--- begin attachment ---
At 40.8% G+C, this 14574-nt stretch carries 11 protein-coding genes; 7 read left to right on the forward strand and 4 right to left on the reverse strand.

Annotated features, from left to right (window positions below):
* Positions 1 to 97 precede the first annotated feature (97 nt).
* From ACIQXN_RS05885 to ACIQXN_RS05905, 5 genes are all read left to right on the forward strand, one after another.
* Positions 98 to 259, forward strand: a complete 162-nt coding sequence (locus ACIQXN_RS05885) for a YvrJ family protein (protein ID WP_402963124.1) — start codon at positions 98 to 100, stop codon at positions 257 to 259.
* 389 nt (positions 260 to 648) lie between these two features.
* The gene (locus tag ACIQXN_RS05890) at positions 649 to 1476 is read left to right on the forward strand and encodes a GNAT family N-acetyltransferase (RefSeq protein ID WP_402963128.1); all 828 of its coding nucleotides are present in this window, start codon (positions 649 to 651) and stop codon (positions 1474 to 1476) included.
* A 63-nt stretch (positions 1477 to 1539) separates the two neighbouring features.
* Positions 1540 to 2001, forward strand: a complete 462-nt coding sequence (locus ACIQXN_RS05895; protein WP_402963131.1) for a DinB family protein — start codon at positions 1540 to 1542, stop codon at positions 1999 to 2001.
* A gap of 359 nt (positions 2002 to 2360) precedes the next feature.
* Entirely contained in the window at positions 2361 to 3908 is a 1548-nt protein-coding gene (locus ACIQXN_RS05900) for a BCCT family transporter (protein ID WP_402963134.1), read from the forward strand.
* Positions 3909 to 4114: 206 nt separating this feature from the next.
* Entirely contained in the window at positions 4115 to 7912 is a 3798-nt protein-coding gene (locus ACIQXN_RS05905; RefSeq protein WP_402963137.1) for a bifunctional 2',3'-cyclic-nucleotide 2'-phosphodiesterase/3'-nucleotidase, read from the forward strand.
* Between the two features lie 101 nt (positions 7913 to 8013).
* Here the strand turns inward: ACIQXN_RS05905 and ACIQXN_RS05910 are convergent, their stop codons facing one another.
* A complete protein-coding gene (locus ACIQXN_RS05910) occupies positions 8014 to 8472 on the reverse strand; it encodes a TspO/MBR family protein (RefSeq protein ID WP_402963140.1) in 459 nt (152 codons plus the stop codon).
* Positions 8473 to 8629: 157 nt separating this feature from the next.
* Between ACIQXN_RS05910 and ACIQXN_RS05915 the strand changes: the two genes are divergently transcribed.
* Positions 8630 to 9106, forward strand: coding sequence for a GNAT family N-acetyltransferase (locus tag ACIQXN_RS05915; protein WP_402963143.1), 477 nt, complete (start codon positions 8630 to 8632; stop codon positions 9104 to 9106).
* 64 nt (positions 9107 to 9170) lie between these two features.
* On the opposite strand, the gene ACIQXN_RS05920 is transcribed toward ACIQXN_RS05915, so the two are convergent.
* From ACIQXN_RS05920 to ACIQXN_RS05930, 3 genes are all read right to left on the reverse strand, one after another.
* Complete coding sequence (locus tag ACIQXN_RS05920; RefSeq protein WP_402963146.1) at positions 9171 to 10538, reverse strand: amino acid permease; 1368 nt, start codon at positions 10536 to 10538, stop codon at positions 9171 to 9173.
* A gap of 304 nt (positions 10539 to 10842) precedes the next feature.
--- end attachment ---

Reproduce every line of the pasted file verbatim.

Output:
At 40.8% G+C, this 14574-nt stretch carries 11 protein-coding genes; 7 read left to right on the forward strand and 4 right to left on the reverse strand.

Annotated features, from left to right (window positions below):
* Positions 1 to 97 precede the first annotated feature (97 nt).
* From ACIQXN_RS05885 to ACIQXN_RS05905, 5 genes are all read left to right on the forward strand, one after another.
* Positions 98 to 259, forward strand: a complete 162-nt coding sequence (locus ACIQXN_RS05885) for a YvrJ family protein (protein ID WP_402963124.1) — start codon at positions 98 to 100, stop codon at positions 257 to 259.
* 389 nt (positions 260 to 648) lie between these two features.
* The gene (locus tag ACIQXN_RS05890) at positions 649 to 1476 is read left to right on the forward strand and encodes a GNAT family N-acetyltransferase (RefSeq protein ID WP_402963128.1); all 828 of its coding nucleotides are present in this window, start codon (positions 649 to 651) and stop codon (positions 1474 to 1476) included.
* A 63-nt stretch (positions 1477 to 1539) separates the two neighbouring features.
* Positions 1540 to 2001, forward strand: a complete 462-nt coding sequence (locus ACIQXN_RS05895; protein WP_402963131.1) for a DinB family protein — start codon at positions 1540 to 1542, stop codon at positions 1999 to 2001.
* A gap of 359 nt (positions 2002 to 2360) precedes the next feature.
* Entirely contained in the window at positions 2361 to 3908 is a 1548-nt protein-coding gene (locus ACIQXN_RS05900) for a BCCT family transporter (protein ID WP_402963134.1), read from the forward strand.
* Positions 3909 to 4114: 206 nt separating this feature from the next.
* Entirely contained in the window at positions 4115 to 7912 is a 3798-nt protein-coding gene (locus ACIQXN_RS05905; RefSeq protein WP_402963137.1) for a bifunctional 2',3'-cyclic-nucleotide 2'-phosphodiesterase/3'-nucleotidase, read from the forward strand.
* Between the two features lie 101 nt (positions 7913 to 8013).
* Here the strand turns inward: ACIQXN_RS05905 and ACIQXN_RS05910 are convergent, their stop codons facing one another.
* A complete protein-coding gene (locus ACIQXN_RS05910) occupies positions 8014 to 8472 on the reverse strand; it encodes a TspO/MBR family protein (RefSeq protein ID WP_402963140.1) in 459 nt (152 codons plus the stop codon).
* Positions 8473 to 8629: 157 nt separating this feature from the next.
* Between ACIQXN_RS05910 and ACIQXN_RS05915 the strand changes: the two genes are divergently transcribed.
* Positions 8630 to 9106, forward strand: coding sequence for a GNAT family N-acetyltransferase (locus tag ACIQXN_RS05915; protein WP_402963143.1), 477 nt, complete (start codon positions 8630 to 8632; stop codon positions 9104 to 9106).
* 64 nt (positions 9107 to 9170) lie between these two features.
* On the opposite strand, the gene ACIQXN_RS05920 is transcribed toward ACIQXN_RS05915, so the two are convergent.
* From ACIQXN_RS05920 to ACIQXN_RS05930, 3 genes are all read right to left on the reverse strand, one after another.
* Complete coding sequence (locus tag ACIQXN_RS05920; RefSeq protein WP_402963146.1) at positions 9171 to 10538, reverse strand: amino acid permease; 1368 nt, start codon at positions 10536 to 10538, stop codon at positions 9171 to 9173.
* A gap of 304 nt (positions 10539 to 10842) precedes the next feature.